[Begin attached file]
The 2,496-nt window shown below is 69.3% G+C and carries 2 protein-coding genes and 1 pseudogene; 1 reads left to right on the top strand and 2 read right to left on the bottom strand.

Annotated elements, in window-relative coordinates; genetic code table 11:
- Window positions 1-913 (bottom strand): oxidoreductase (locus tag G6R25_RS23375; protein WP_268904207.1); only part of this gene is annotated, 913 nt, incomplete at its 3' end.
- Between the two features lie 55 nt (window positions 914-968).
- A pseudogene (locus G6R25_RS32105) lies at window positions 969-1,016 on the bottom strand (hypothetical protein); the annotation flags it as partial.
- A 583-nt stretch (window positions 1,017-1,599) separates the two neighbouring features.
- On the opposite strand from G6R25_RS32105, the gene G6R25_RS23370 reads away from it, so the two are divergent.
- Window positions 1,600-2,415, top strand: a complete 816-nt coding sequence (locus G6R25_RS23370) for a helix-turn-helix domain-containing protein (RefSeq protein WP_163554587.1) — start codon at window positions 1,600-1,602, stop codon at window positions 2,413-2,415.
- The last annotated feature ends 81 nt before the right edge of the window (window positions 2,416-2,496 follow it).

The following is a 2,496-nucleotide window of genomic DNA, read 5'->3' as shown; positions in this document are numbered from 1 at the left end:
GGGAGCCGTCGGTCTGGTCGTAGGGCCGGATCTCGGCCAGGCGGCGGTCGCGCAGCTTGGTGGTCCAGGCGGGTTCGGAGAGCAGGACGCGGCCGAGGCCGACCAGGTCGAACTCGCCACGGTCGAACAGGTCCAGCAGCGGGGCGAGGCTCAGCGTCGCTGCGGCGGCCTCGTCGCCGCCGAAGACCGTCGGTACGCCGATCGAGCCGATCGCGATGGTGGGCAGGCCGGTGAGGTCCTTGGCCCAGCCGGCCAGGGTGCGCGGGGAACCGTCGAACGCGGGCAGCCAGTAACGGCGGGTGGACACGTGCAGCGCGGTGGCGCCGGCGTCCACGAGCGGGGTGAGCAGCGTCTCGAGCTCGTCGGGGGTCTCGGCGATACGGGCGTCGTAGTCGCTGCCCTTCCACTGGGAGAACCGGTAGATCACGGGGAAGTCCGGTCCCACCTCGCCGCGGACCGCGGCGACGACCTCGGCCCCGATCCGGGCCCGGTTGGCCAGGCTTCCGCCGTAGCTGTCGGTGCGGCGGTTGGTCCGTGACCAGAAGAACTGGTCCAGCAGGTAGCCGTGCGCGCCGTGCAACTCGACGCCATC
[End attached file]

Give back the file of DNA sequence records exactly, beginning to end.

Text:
The 2,496-nt window shown below is 69.3% G+C and carries 2 protein-coding genes and 1 pseudogene; 1 reads left to right on the top strand and 2 read right to left on the bottom strand.

Annotated elements, in window-relative coordinates; genetic code table 11:
- Window positions 1-913 (bottom strand): oxidoreductase (locus tag G6R25_RS23375; protein WP_268904207.1); only part of this gene is annotated, 913 nt, incomplete at its 3' end.
- Between the two features lie 55 nt (window positions 914-968).
- A pseudogene (locus G6R25_RS32105) lies at window positions 969-1,016 on the bottom strand (hypothetical protein); the annotation flags it as partial.
- A 583-nt stretch (window positions 1,017-1,599) separates the two neighbouring features.
- On the opposite strand from G6R25_RS32105, the gene G6R25_RS23370 reads away from it, so the two are divergent.
- Window positions 1,600-2,415, top strand: a complete 816-nt coding sequence (locus G6R25_RS23370) for a helix-turn-helix domain-containing protein (RefSeq protein WP_163554587.1) — start codon at window positions 1,600-1,602, stop codon at window positions 2,413-2,415.
- The last annotated feature ends 81 nt before the right edge of the window (window positions 2,416-2,496 follow it).

The following is a 2,496-nucleotide window of genomic DNA, read 5'->3' as shown; positions in this document are numbered from 1 at the left end:
GGGAGCCGTCGGTCTGGTCGTAGGGCCGGATCTCGGCCAGGCGGCGGTCGCGCAGCTTGGTGGTCCAGGCGGGTTCGGAGAGCAGGACGCGGCCGAGGCCGACCAGGTCGAACTCGCCACGGTCGAACAGGTCCAGCAGCGGGGCGAGGCTCAGCGTCGCTGCGGCGGCCTCGTCGCCGCCGAAGACCGTCGGTACGCCGATCGAGCCGATCGCGATGGTGGGCAGGCCGGTGAGGTCCTTGGCCCAGCCGGCCAGGGTGCGCGGGGAACCGTCGAACGCGGGCAGCCAGTAACGGCGGGTGGACACGTGCAGCGCGGTGGCGCCGGCGTCCACGAGCGGGGTGAGCAGCGTCTCGAGCTCGTCGGGGGTCTCGGCGATACGGGCGTCGTAGTCGCTGCCCTTCCACTGGGAGAACCGGTAGATCACGGGGAAGTCCGGTCCCACCTCGCCGCGGACCGCGGCGACGACCTCGGCCCCGATCCGGGCCCGGTTGGCCAGGCTTCCGCCGTAGCTGTCGGTGCGGCGGTTGGTCCGTGACCAGAAGAACTGGTCCAGCAGGTAGCCGTGCGCGCCGTGCAACTCGACGCCATC